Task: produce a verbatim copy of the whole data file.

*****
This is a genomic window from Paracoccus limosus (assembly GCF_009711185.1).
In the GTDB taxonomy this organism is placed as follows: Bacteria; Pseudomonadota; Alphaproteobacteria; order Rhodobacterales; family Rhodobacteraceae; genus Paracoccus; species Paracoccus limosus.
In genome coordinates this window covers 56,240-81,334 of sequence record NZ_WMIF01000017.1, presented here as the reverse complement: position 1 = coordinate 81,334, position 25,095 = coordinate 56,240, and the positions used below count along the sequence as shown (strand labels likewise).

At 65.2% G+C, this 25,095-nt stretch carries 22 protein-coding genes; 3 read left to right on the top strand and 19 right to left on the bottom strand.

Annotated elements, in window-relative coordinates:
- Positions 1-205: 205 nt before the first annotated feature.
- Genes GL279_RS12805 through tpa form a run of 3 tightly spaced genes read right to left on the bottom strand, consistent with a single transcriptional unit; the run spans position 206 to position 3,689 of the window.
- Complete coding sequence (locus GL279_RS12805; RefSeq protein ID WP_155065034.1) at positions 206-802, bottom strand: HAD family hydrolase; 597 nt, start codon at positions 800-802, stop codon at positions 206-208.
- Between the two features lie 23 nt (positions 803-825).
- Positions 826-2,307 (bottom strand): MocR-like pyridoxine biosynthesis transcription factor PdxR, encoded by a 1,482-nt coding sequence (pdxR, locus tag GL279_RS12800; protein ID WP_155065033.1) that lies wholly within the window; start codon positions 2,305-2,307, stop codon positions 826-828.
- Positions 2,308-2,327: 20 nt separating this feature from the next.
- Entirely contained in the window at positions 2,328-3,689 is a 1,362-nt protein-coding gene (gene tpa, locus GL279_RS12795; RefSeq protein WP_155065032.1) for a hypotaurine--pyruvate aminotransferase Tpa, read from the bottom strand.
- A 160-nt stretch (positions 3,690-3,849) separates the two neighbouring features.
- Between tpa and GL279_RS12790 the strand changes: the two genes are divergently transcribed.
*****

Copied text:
This is a genomic window from Paracoccus limosus (assembly GCF_009711185.1).
In the GTDB taxonomy this organism is placed as follows: Bacteria; Pseudomonadota; Alphaproteobacteria; order Rhodobacterales; family Rhodobacteraceae; genus Paracoccus; species Paracoccus limosus.
In genome coordinates this window covers 56,240-81,334 of sequence record NZ_WMIF01000017.1, presented here as the reverse complement: position 1 = coordinate 81,334, position 25,095 = coordinate 56,240, and the positions used below count along the sequence as shown (strand labels likewise).

At 65.2% G+C, this 25,095-nt stretch carries 22 protein-coding genes; 3 read left to right on the top strand and 19 right to left on the bottom strand.

Annotated elements, in window-relative coordinates:
- Positions 1-205: 205 nt before the first annotated feature.
- Genes GL279_RS12805 through tpa form a run of 3 tightly spaced genes read right to left on the bottom strand, consistent with a single transcriptional unit; the run spans position 206 to position 3,689 of the window.
- Complete coding sequence (locus GL279_RS12805; RefSeq protein ID WP_155065034.1) at positions 206-802, bottom strand: HAD family hydrolase; 597 nt, start codon at positions 800-802, stop codon at positions 206-208.
- Between the two features lie 23 nt (positions 803-825).
- Positions 826-2,307 (bottom strand): MocR-like pyridoxine biosynthesis transcription factor PdxR, encoded by a 1,482-nt coding sequence (pdxR, locus tag GL279_RS12800; protein ID WP_155065033.1) that lies wholly within the window; start codon positions 2,305-2,307, stop codon positions 826-828.
- Positions 2,308-2,327: 20 nt separating this feature from the next.
- Entirely contained in the window at positions 2,328-3,689 is a 1,362-nt protein-coding gene (gene tpa, locus GL279_RS12795; RefSeq protein WP_155065032.1) for a hypotaurine--pyruvate aminotransferase Tpa, read from the bottom strand.
- A 160-nt stretch (positions 3,690-3,849) separates the two neighbouring features.
- Between tpa and GL279_RS12790 the strand changes: the two genes are divergently transcribed.